Mayor Purzycki Issues Tribute Honoring Late Civil Rights Icon John Robert Lewis
July 27, 2020
The body of the civil rights icon will lie in state at the U.S. Capitol
Wilmington today is adding its own citywide tribute to the worldwide honors for civil rights icon and Congressman John Lewis, who died on July 17. After a weekend of commemorations in his home state of Alabama, the body of Mr. Lewis will lie in state at the U.S. Capitol today in Washington D.C. A motorcade escorting his body will travel through Washington to the Capitol, passing numerous locations including the new Black Lives Matter Plaza, the site of Mr. Lewis’s last public appearance.
Wilmington Mayor Mike Purzycki today issued the following tribute honoring Congressman Lewis. In it, the Mayor praised Lewis’s lifelong advocacy for civil rights as well as leading by example in ushering in a new generation of activists and leaders to carry on the nonviolent struggle to secure and protect basic human dignity for all of society’s marginalized members. The original Mayoral Tribute expressing Wilmington’s condolences has been sent to the Congressman’s family.
OFFICE OF THE MAYOR TRIBUTE Be it hereby known to all that Michael S. Purzycki, Mayor for the City of Wilmington, recognizes
John Robert Lewis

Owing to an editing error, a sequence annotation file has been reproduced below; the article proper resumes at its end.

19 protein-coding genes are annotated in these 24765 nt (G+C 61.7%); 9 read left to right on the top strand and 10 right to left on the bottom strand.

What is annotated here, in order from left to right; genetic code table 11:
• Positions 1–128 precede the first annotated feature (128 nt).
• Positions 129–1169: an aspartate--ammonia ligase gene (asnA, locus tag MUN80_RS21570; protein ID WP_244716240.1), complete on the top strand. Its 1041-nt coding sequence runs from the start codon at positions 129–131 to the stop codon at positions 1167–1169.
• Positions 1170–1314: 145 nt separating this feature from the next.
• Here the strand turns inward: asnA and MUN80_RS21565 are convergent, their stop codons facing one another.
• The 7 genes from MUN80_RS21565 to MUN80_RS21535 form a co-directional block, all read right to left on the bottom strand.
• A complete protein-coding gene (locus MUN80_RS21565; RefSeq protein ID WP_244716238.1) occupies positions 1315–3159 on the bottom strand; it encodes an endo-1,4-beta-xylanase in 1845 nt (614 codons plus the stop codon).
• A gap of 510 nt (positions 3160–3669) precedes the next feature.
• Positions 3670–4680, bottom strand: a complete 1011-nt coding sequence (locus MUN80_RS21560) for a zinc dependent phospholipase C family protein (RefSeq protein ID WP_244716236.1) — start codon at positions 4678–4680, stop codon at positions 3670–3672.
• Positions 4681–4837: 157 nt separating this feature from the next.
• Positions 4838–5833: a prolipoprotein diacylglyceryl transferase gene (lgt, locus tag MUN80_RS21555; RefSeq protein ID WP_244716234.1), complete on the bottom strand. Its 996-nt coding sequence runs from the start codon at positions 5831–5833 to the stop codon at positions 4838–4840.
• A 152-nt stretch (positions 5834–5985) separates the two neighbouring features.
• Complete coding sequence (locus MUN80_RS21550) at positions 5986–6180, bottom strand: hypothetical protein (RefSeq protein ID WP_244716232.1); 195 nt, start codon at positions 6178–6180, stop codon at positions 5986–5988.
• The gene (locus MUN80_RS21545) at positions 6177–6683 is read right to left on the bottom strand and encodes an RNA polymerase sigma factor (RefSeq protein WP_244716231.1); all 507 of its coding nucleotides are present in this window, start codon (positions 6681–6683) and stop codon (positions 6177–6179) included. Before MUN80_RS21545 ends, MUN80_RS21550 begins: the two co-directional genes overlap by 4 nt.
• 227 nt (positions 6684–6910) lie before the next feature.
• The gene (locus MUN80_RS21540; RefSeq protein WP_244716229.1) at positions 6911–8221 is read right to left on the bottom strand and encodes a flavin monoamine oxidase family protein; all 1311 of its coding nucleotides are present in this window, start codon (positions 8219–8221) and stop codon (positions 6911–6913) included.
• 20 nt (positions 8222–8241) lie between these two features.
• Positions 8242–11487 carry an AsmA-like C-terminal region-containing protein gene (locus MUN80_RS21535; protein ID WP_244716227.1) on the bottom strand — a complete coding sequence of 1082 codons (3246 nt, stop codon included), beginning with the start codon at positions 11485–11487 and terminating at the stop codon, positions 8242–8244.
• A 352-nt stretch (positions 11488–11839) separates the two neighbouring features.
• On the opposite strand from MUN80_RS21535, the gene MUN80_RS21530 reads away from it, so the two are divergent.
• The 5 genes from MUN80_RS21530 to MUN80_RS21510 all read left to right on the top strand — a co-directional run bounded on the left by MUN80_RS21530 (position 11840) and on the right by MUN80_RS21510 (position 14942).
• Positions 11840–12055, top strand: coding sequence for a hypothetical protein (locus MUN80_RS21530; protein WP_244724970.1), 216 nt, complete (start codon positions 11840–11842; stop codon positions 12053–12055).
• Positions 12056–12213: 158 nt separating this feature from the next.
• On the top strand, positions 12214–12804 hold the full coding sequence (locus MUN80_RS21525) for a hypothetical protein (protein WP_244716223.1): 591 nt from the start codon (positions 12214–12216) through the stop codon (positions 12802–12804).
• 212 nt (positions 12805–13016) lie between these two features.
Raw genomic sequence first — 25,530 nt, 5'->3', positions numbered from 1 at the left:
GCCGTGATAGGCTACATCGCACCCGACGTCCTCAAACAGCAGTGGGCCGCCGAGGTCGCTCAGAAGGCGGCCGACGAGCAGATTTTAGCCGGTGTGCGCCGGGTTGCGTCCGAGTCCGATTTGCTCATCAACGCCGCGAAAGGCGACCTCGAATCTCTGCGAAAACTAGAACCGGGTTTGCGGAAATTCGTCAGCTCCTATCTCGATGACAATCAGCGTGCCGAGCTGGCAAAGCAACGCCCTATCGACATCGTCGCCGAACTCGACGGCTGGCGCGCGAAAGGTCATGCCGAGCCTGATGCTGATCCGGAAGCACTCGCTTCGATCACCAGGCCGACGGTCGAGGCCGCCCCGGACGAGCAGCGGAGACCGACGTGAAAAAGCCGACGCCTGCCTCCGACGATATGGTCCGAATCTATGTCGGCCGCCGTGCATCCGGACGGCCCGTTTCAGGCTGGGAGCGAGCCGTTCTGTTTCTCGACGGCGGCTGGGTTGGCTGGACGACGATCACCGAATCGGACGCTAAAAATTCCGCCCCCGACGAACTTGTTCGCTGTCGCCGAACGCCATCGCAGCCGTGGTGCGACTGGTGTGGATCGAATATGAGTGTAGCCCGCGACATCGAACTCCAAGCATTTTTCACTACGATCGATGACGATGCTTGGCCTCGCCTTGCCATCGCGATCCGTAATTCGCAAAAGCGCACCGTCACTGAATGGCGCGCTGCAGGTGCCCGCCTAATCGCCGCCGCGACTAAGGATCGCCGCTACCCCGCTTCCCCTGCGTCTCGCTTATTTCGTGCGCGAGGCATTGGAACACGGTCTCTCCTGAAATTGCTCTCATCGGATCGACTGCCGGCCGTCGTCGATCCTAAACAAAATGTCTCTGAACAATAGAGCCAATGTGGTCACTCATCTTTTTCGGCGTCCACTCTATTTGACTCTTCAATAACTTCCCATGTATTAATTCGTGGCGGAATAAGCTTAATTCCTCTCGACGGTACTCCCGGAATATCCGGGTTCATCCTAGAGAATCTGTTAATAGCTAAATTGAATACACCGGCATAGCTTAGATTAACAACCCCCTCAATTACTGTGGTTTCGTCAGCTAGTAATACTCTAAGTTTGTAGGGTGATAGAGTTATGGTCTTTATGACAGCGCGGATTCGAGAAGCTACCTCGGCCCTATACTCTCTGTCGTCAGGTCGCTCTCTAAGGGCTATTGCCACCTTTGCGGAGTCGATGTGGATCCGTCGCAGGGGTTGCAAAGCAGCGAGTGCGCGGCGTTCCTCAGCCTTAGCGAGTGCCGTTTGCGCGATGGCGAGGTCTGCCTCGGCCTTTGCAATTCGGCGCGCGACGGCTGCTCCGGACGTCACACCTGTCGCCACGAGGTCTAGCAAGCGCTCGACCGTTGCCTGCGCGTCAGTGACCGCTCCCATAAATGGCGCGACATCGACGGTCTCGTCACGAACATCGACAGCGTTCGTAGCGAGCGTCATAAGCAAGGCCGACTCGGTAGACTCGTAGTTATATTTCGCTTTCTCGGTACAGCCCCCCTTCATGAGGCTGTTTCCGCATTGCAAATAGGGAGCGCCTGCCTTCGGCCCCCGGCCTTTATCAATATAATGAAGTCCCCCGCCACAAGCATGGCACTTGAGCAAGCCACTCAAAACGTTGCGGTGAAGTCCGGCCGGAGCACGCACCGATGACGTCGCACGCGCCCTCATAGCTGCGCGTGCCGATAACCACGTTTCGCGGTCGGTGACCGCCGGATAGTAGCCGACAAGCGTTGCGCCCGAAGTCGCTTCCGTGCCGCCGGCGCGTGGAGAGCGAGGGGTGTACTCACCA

A longtime activist and the United States Congressman for more than three decades until his passing, on July 17, 2020, at the age of 80, Lewis was an icon of the civil rights movement of the 1950s and 1960s, and continued advocating for civil rights and social justice right up until the end of his long, exemplary life.
Born to sharecropper parents in rural, segregated Alabama in 1940, Lewis took up the cause of civil rights early in life, becoming a respected student leader in Nashville, then as one of the original Freedom Riders risking his life traveling from Washington, D.C. to New Orleans, then serving as chairman of the Student Nonviolent Coordinating Committee (SNCC), a group he helped to found. In this role, he became one of the so-called “Big Six” leaders who organized the famous March on Washington in 1963. This would all lead him to that fateful day on the Edmund Pettus Bridge in Selma, Alabama, on March 7, 1965 – the infamous “Bloody Sunday” – when Lewis and more than 600 peaceful marchers were viciously attacked and beaten by police on their way to Montgomery. The fractured skull Lewis received that day left him with scars on his head that he bore for the rest of his life. Had he done nothing more, John Lewis had already earned his place alongside the likes of his friend and mentor Martin Luther King, Jr., and Rosa Parks, and Medgar Evers, and so many others in the pantheon of legendary civil rights activists. But Lewis was far from being done.
Though battered and bloodied, John Lewis never became bitter or vengeful. He remained committed to the nonviolent struggle to secure and protect basic human dignity for all of society’s marginalized members while simultaneously building up and strengthening communities across this nation. Lewis was a larger-than-life figure who cared for humanity generally, but who also genuinely loved individual people regardless of color, belief, or background and wanted only that they be given the opportunity to flourish.